Joséphine Sagna, no title yet, 2021, acrylic, oil pastels and markers on canvas, 180 x 155 cm / Image: Courtesy of the artist

Joséphine Sagna is a German-Senegalese artist and designer, born in Stuttgart, Germany, in 1989, who is now based in Hamburg. She incorporates her multi-ethnic identity deep within her artistic creations, centring her work especially around the multi-cultural, Black and female experience in a predominantly White society. On her website the artist defines her topics as follows: “Sagna’s art discusses and broaches issues of prejudices, everyday racism, reactions, different points of view, whether from the own eye or the eyes of others, intimacy and self-representation, yet also where Sagna sees herself amidst it all.”¹ Her pieces boast of vibrant colours and…


Joséphine Sagna in her studio / Image: Courtesy of the artist

German-Senegalese artist and designer, Joséphine Sagna, has joined me for a written interview about her work and her experience as a mixed-ethnic woman in a predominantly White society. Sagna studied art and fashion design at the HAW Hamburg University of Applied Sciences, Germany, and gained her Bachelor of Arts in Fashion Design from the Design Department in 2019. Sagna, who was born in Stuttgart, now lives and works in her city of choice Hamburg.

With her work she wants to raise awareness for issues Black and Brown people face on a daily basis and to evoke empowerment. Ashinedu: Why did…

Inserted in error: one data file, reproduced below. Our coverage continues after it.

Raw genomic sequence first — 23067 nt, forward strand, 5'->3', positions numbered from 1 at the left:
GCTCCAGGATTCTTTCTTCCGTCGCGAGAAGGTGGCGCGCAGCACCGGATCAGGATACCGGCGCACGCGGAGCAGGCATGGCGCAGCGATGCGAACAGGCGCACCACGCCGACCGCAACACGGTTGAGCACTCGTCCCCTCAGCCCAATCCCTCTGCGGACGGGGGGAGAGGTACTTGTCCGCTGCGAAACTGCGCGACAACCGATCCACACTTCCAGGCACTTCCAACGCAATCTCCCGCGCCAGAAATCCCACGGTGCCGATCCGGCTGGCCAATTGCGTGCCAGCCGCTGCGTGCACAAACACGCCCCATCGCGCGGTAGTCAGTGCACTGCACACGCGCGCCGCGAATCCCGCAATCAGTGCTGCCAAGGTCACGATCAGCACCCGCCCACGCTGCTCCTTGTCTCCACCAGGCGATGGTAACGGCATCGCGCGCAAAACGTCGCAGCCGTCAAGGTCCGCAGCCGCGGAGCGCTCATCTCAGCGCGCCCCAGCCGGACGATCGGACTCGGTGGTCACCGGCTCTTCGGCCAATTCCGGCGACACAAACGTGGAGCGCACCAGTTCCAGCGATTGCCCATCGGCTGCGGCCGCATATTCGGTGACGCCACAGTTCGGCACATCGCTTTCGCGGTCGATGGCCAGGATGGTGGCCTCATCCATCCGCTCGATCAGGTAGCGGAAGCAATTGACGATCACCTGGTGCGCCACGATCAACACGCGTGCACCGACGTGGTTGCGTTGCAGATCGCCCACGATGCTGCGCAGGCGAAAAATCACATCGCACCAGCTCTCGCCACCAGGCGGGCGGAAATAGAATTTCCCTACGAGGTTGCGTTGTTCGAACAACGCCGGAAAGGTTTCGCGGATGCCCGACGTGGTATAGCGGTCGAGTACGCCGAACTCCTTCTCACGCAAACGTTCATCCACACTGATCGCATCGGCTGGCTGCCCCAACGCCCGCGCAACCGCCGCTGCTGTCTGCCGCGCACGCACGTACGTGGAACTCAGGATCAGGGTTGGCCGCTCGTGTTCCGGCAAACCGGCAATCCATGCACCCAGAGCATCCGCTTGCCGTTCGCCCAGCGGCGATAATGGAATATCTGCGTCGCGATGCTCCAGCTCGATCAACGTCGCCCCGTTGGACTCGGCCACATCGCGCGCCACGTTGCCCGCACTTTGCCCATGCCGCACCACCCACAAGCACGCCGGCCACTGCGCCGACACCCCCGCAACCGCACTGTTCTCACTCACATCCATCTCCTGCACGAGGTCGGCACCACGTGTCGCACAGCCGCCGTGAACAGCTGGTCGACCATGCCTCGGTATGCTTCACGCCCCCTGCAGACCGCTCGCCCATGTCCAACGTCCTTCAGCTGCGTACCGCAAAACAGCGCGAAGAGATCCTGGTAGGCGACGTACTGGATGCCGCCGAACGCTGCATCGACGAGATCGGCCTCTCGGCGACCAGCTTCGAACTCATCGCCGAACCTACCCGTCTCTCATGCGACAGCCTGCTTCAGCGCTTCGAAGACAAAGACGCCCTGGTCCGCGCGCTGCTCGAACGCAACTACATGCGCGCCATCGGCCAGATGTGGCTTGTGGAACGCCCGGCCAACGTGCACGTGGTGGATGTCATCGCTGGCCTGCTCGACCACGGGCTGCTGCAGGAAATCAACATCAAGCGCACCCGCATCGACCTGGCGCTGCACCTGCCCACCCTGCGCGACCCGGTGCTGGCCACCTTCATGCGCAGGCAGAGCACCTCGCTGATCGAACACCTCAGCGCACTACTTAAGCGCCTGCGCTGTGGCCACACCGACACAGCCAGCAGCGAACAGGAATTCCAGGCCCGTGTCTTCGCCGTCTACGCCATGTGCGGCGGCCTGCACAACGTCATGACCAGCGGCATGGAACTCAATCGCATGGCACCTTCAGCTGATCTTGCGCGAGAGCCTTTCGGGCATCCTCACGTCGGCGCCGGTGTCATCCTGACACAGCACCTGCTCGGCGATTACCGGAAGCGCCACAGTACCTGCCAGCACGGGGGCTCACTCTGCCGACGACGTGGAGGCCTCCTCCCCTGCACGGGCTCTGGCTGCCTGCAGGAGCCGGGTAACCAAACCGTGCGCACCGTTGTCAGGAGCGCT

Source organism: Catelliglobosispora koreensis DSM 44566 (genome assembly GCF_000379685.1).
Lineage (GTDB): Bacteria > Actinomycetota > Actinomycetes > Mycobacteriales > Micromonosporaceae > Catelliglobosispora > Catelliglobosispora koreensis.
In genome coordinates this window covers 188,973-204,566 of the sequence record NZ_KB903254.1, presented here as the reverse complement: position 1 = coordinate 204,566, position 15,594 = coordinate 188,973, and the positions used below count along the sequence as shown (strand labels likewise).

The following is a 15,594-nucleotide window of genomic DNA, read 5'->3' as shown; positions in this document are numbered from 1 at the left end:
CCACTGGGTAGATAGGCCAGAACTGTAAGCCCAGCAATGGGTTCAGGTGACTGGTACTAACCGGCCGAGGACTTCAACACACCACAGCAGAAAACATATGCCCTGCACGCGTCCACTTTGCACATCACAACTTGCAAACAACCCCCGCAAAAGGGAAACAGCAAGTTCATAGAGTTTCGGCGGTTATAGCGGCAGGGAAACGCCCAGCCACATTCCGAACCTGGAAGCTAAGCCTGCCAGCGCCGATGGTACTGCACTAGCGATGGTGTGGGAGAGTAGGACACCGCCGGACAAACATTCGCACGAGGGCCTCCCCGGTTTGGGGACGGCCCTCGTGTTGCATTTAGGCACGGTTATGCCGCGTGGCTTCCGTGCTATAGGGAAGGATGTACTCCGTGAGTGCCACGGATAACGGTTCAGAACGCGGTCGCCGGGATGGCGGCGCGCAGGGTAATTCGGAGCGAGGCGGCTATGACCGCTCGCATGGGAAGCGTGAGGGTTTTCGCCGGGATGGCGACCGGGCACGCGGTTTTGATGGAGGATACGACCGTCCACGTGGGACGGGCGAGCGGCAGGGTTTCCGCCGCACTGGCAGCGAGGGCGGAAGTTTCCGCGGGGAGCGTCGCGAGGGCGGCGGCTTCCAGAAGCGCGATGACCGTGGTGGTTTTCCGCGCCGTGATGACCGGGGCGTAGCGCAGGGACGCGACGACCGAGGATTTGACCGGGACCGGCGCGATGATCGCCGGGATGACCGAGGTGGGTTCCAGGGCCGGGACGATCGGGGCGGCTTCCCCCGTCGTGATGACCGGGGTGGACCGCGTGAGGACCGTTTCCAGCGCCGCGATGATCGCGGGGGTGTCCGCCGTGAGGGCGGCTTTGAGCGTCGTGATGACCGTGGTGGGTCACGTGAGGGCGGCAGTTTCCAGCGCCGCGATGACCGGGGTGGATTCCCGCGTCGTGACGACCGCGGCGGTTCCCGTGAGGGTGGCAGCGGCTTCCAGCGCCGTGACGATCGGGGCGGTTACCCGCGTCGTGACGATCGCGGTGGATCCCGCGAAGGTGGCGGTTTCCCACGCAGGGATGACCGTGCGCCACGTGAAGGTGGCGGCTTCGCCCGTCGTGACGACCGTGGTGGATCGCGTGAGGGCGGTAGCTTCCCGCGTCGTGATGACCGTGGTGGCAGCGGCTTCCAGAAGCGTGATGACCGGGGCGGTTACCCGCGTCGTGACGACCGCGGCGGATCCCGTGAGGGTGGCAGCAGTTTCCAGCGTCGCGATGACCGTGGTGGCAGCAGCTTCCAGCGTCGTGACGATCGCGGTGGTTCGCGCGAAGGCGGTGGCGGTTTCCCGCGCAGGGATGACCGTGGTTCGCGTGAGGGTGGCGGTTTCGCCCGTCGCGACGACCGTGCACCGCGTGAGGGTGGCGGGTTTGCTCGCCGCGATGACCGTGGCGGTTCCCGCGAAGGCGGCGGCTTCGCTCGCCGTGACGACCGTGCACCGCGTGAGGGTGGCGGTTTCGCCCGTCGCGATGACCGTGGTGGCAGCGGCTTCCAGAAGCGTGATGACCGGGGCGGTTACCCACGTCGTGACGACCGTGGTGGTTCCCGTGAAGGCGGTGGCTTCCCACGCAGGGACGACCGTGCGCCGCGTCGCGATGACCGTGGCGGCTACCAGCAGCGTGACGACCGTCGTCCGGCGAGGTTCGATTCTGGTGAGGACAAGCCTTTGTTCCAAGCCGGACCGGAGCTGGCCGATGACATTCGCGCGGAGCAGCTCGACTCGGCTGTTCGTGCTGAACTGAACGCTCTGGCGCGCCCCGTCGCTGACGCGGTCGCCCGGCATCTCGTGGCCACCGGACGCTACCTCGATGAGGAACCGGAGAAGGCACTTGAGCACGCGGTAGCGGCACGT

Saïdou Dicko, Le Cerf-volant d’Oum kalthoum, 2017, pigment print on Hahnemühle Baryta, painting and digital collage, 45 x 60 cm / Image: Courtesy of the artist and ARTCO Gallery

The artist Saïdou Dicko was born in Burkina Faso in 1979 and grew up in the Sahel zone. His creative work is still inspired and shaped by early experiences from his childhood as a Fulani shepherd. From an early age, drawing has been the foundation of his creative path, ever since he started drawing the shadows of his sheep. The concept of this dark companion, that can only exist in the presence of light, has become a major theme in Dicko’s work. The self-taught visual artist lives and works in Paris, France, and engages in various artistic media, such as…


Focus on your dream, 2019, Acrylic and silk screen print on canvas, 130 x 110 cm / Image: Courtesy of the artist and OOA Gallery, Barcelona

Boris Anje Tabufor (*1993), whose artist name is Anjel, is an artist based in Duala, Cameroon. In his work he is dedicated to shaping multifaceted, beautiful black bodies, as empowered and confident individuals. His use of radiant colours, overall patterns and highlighted consumer and popular culture makes his Neo-Pop pieces stand out. His painting style is reminiscent of the Old Masters, paying attention to detail by delicately forming wrinkles, creases and shining, smooth skin. Mainly working with acrylic paint on canvas, however, his fascination with Warhol’s Pop Art can be felt by his use of silkscreen as an artistic technique.


Book cover of my copy — illustrated by Vashti Harrison

Kinky curly hair “has a mind of its own”. The protagonist Zuri of Matthew A. Cherry’s children’s book “Hair Love” says this about her own hair. All those, who have kinky curls or coils, know that this is true. Especially those who are of African descent and recognize their hair as 4c know that maintaining healthy, beautiful hair can be a struggle, even more so if it grows long.